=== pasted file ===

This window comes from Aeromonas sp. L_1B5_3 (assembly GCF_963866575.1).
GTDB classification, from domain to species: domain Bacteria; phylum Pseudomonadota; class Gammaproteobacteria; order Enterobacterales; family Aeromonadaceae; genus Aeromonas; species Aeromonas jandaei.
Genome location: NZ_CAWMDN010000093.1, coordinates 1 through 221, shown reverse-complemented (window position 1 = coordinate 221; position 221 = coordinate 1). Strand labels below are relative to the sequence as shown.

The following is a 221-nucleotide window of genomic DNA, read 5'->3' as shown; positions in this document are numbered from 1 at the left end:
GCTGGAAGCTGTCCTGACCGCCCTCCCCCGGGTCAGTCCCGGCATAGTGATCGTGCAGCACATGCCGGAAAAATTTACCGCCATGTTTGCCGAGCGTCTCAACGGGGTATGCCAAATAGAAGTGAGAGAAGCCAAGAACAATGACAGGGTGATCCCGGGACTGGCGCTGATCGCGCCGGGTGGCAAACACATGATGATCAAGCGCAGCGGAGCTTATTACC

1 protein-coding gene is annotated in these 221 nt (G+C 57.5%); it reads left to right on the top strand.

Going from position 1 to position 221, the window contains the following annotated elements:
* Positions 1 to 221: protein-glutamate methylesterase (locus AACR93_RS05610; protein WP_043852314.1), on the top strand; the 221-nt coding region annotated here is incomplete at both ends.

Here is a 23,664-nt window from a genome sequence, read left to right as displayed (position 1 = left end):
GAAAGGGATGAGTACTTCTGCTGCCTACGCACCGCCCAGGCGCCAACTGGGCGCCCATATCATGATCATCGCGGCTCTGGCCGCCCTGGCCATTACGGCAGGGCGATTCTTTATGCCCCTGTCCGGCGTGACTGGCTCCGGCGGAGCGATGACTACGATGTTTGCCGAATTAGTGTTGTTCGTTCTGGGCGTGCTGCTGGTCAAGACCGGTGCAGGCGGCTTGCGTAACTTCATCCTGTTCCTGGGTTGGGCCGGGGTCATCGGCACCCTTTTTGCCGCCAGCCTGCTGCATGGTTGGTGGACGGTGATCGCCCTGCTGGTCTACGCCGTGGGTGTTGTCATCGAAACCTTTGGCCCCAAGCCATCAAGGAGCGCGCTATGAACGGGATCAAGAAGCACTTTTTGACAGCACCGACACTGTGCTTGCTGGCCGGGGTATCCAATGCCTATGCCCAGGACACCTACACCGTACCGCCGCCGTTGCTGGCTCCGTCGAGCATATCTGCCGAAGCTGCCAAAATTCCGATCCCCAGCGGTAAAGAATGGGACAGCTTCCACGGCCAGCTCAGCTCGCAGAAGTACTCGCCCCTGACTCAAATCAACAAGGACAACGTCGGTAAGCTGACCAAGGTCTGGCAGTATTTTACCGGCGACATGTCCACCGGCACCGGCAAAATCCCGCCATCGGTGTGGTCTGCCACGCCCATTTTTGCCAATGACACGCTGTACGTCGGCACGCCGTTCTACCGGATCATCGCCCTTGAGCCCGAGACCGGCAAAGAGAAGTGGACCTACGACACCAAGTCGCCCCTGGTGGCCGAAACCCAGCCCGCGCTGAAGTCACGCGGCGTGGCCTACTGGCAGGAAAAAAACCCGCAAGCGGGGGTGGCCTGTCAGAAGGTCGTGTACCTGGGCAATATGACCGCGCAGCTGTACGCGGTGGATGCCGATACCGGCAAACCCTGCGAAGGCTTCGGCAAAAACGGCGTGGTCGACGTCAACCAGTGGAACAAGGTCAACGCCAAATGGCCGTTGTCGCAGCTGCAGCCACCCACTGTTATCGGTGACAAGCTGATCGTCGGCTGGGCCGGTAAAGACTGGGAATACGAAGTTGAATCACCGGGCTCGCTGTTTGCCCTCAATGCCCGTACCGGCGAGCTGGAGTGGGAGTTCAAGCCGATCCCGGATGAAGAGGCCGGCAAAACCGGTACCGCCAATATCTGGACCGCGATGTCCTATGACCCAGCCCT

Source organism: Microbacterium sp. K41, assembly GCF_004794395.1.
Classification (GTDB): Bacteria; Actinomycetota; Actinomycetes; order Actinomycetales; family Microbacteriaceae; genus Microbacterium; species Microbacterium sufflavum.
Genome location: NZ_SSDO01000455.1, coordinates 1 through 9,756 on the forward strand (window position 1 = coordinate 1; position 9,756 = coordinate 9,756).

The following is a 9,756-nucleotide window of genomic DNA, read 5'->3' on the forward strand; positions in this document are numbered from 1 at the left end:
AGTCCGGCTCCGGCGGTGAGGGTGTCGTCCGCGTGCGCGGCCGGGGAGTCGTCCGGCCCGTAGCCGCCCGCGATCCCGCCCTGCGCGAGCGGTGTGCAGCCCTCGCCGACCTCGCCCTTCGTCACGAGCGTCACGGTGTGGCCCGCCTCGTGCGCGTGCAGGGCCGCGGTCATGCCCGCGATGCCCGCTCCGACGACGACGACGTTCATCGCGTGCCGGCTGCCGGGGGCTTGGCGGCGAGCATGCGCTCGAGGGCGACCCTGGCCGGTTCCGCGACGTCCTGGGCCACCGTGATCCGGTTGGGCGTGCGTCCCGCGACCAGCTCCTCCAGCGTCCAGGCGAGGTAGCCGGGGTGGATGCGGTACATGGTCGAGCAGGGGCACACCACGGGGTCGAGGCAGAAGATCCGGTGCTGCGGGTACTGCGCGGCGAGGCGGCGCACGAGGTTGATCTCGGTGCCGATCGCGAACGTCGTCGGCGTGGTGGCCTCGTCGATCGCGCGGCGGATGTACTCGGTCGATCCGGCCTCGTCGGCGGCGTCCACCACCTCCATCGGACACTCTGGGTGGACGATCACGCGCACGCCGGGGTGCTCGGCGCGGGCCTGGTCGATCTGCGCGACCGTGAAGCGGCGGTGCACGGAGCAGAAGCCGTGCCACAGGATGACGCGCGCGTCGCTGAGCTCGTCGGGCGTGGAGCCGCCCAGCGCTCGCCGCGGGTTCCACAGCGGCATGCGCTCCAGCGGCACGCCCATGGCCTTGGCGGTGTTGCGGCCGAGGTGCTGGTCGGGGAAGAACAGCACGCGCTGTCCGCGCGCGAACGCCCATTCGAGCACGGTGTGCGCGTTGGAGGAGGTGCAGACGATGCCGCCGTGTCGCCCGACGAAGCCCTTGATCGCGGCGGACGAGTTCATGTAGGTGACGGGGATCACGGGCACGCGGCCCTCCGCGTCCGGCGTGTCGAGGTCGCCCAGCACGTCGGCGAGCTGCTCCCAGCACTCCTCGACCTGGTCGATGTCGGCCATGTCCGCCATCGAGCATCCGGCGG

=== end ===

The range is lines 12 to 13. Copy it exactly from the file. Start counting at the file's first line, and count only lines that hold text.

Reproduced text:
Classification (GTDB): Bacteria; Actinomycetota; Actinomycetes; order Actinomycetales; family Microbacteriaceae; genus Microbacterium; species Microbacterium sufflavum.
Genome location: NZ_SSDO01000455.1, coordinates 1 through 9,756 on the forward strand (window position 1 = coordinate 1; position 9,756 = coordinate 9,756).